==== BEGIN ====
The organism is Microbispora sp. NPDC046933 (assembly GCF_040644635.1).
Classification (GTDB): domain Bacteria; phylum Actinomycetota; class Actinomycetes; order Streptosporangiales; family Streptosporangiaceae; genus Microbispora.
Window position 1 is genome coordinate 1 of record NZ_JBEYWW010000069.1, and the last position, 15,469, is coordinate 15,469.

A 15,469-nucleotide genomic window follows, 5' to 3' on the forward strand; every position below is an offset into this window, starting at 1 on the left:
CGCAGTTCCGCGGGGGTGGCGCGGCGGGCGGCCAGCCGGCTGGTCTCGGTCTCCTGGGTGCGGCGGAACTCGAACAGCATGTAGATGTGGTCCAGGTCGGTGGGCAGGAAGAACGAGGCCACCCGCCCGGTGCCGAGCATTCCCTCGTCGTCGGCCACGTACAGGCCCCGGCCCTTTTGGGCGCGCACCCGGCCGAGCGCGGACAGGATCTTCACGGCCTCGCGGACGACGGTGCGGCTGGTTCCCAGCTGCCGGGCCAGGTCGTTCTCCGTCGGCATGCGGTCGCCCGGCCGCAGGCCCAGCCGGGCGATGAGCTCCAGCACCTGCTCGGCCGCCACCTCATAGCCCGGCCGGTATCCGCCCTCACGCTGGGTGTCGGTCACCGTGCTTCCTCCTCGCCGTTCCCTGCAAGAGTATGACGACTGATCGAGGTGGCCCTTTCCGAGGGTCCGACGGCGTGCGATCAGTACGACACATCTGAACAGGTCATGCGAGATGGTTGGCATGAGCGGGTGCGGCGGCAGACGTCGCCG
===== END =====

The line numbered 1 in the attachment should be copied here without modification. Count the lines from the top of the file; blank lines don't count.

The organism is Microbispora sp. NPDC046933 (assembly GCF_040644635.1).